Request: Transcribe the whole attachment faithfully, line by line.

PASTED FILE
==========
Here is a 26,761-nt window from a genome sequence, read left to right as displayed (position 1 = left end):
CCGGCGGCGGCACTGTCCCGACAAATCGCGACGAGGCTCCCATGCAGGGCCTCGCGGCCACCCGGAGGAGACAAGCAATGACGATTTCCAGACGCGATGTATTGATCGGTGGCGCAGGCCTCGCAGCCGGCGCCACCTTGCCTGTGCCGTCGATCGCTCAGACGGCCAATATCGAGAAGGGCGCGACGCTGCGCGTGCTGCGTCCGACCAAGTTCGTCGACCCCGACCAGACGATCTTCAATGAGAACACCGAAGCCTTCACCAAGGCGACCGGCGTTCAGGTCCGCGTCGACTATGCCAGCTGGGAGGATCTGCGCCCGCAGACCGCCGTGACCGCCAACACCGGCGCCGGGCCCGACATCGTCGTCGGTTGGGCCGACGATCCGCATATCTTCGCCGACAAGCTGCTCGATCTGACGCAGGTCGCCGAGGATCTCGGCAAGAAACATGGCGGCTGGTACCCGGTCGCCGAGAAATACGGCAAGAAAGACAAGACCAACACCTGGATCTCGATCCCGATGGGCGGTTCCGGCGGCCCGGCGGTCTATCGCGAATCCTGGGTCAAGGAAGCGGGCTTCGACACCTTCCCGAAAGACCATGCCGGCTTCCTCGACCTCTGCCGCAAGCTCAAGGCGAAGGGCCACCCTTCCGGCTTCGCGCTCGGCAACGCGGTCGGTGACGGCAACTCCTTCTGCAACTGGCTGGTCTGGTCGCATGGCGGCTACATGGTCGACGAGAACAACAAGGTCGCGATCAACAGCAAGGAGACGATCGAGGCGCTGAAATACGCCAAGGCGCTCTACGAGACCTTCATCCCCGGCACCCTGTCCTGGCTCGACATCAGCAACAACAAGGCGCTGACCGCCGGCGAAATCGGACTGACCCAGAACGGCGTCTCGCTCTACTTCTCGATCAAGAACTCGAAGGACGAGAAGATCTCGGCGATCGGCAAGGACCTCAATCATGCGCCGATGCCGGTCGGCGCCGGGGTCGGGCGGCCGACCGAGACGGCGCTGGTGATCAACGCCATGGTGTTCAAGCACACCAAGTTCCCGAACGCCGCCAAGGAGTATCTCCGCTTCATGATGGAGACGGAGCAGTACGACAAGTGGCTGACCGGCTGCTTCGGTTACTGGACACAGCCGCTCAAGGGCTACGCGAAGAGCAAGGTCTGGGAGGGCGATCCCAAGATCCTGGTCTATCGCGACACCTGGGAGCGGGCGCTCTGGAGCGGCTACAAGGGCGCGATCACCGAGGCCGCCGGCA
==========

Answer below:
Here is a 26,761-nt window from a genome sequence, read left to right as displayed (position 1 = left end):
CCGGCGGCGGCACTGTCCCGACAAATCGCGACGAGGCTCCCATGCAGGGCCTCGCGGCCACCCGGAGGAGACAAGCAATGACGATTTCCAGACGCGATGTATTGATCGGTGGCGCAGGCCTCGCAGCCGGCGCCACCTTGCCTGTGCCGTCGATCGCTCAGACGGCCAATATCGAGAAGGGCGCGACGCTGCGCGTGCTGCGTCCGACCAAGTTCGTCGACCCCGACCAGACGATCTTCAATGAGAACACCGAAGCCTTCACCAAGGCGACCGGCGTTCAGGTCCGCGTCGACTATGCCAGCTGGGAGGATCTGCGCCCGCAGACCGCCGTGACCGCCAACACCGGCGCCGGGCCCGACATCGTCGTCGGTTGGGCCGACGATCCGCATATCTTCGCCGACAAGCTGCTCGATCTGACGCAGGTCGCCGAGGATCTCGGCAAGAAACATGGCGGCTGGTACCCGGTCGCCGAGAAATACGGCAAGAAAGACAAGACCAACACCTGGATCTCGATCCCGATGGGCGGTTCCGGCGGCCCGGCGGTCTATCGCGAATCCTGGGTCAAGGAAGCGGGCTTCGACACCTTCCCGAAAGACCATGCCGGCTTCCTCGACCTCTGCCGCAAGCTCAAGGCGAAGGGCCACCCTTCCGGCTTCGCGCTCGGCAACGCGGTCGGTGACGGCAACTCCTTCTGCAACTGGCTGGTCTGGTCGCATGGCGGCTACATGGTCGACGAGAACAACAAGGTCGCGATCAACAGCAAGGAGACGATCGAGGCGCTGAAATACGCCAAGGCGCTCTACGAGACCTTCATCCCCGGCACCCTGTCCTGGCTCGACATCAGCAACAACAAGGCGCTGACCGCCGGCGAAATCGGACTGACCCAGAACGGCGTCTCGCTCTACTTCTCGATCAAGAACTCGAAGGACGAGAAGATCTCGGCGATCGGCAAGGACCTCAATCATGCGCCGATGCCGGTCGGCGCCGGGGTCGGGCGGCCGACCGAGACGGCGCTGGTGATCAACGCCATGGTGTTCAAGCACACCAAGTTCCCGAACGCCGCCAAGGAGTATCTCCGCTTCATGATGGAGACGGAGCAGTACGACAAGTGGCTGACCGGCTGCTTCGGTTACTGGACACAGCCGCTCAAGGGCTACGCGAAGAGCAAGGTCTGGGAGGGCGATCCCAAGATCCTGGTCTATCGCGACACCTGGGAGCGGGCGCTCTGGAGCGGCTACAAGGGCGCGATCACCGAGGCCGCCGGCA